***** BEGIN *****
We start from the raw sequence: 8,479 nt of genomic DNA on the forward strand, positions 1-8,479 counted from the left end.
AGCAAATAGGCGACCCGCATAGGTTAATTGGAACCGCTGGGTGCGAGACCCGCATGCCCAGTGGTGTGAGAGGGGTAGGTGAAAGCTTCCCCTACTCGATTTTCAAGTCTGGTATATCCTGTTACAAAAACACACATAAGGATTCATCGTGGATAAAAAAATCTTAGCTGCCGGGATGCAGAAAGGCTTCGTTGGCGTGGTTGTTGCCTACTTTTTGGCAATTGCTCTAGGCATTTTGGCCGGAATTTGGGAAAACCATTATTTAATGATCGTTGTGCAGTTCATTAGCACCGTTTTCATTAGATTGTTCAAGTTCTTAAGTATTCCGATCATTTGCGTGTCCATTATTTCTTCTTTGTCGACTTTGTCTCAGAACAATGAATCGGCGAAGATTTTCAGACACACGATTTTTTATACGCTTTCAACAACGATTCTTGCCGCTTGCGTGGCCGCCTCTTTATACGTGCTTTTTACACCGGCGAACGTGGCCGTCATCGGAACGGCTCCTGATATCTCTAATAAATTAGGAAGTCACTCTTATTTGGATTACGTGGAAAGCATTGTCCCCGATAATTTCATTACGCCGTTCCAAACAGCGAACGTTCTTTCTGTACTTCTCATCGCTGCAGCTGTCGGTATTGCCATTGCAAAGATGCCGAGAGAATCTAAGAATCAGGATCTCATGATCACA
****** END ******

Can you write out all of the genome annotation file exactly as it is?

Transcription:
We start from the raw sequence: 8,479 nt of genomic DNA on the forward strand, positions 1-8,479 counted from the left end.
AGCAAATAGGCGACCCGCATAGGTTAATTGGAACCGCTGGGTGCGAGACCCGCATGCCCAGTGGTGTGAGAGGGGTAGGTGAAAGCTTCCCCTACTCGATTTTCAAGTCTGGTATATCCTGTTACAAAAACACACATAAGGATTCATCGTGGATAAAAAAATCTTAGCTGCCGGGATGCAGAAAGGCTTCGTTGGCGTGGTTGTTGCCTACTTTTTGGCAATTGCTCTAGGCATTTTGGCCGGAATTTGGGAAAACCATTATTTAATGATCGTTGTGCAGTTCATTAGCACCGTTTTCATTAGATTGTTCAAGTTCTTAAGTATTCCGATCATTTGCGTGTCCATTATTTCTTCTTTGTCGACTTTGTCTCAGAACAATGAATCGGCGAAGATTTTCAGACACACGATTTTTTATACGCTTTCAACAACGATTCTTGCCGCTTGCGTGGCCGCCTCTTTATACGTGCTTTTTACACCGGCGAACGTGGCCGTCATCGGAACGGCTCCTGATATCTCTAATAAATTAGGAAGTCACTCTTATTTGGATTACGTGGAAAGCATTGTCCCCGATAATTTCATTACGCCGTTCCAAACAGCGAACGTTCTTTCTGTACTTCTCATCGCTGCAGCTGTCGGTATTGCCATTGCAAAGATGCCGAGAGAATCTAAGAATCAGGATCTCATGATCACA